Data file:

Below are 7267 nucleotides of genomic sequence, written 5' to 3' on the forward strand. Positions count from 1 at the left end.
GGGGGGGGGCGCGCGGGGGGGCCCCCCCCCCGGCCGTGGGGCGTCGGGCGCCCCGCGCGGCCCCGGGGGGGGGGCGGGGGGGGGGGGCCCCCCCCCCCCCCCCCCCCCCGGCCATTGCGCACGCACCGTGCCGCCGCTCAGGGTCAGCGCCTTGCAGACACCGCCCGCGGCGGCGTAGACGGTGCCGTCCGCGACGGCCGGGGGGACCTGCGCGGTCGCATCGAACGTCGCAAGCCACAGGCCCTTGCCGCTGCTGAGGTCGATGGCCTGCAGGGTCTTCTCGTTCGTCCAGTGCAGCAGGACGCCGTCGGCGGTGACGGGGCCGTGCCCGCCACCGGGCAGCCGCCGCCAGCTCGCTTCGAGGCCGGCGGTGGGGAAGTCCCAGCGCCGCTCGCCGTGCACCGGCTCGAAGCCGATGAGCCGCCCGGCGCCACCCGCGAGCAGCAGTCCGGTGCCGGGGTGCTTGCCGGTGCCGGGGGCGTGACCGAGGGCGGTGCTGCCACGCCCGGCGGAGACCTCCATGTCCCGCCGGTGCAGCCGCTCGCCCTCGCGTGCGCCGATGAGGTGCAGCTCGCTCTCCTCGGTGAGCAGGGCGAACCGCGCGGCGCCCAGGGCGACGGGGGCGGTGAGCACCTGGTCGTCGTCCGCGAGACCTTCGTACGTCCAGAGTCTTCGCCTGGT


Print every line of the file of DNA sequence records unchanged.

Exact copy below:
Below are 7267 nucleotides of genomic sequence, written 5' to 3' on the forward strand. Positions count from 1 at the left end.
GGGGGGGGGCGCGCGGGGGGGCCCCCCCCCCGGCCGTGGGGCGTCGGGCGCCCCGCGCGGCCCCGGGGGGGGGGCGGGGGGGGGGGGCCCCCCCCCCCCCCCCCCCCCCGGCCATTGCGCACGCACCGTGCCGCCGCTCAGGGTCAGCGCCTTGCAGACACCGCCCGCGGCGGCGTAGACGGTGCCGTCCGCGACGGCCGGGGGGACCTGCGCGGTCGCATCGAACGTCGCAAGCCACAGGCCCTTGCCGCTGCTGAGGTCGATGGCCTGCAGGGTCTTCTCGTTCGTCCAGTGCAGCAGGACGCCGTCGGCGGTGACGGGGCCGTGCCCGCCACCGGGCAGCCGCCGCCAGCTCGCTTCGAGGCCGGCGGTGGGGAAGTCCCAGCGCCGCTCGCCGTGCACCGGCTCGAAGCCGATGAGCCGCCCGGCGCCACCCGCGAGCAGCAGTCCGGTGCCGGGGTGCTTGCCGGTGCCGGGGGCGTGACCGAGGGCGGTGCTGCCACGCCCGGCGGAGACCTCCATGTCCCGCCGGTGCAGCCGCTCGCCCTCGCGTGCGCCGATGAGGTGCAGCTCGCTCTCCTCGGTGAGCAGGGCGAACCGCGCGGCGCCCAGGGCGACGGGGGCGGTGAGCACCTGGTCGTCGTCCGCGAGACCTTCGTACGTCCAGAGTCTTCGCCTGGT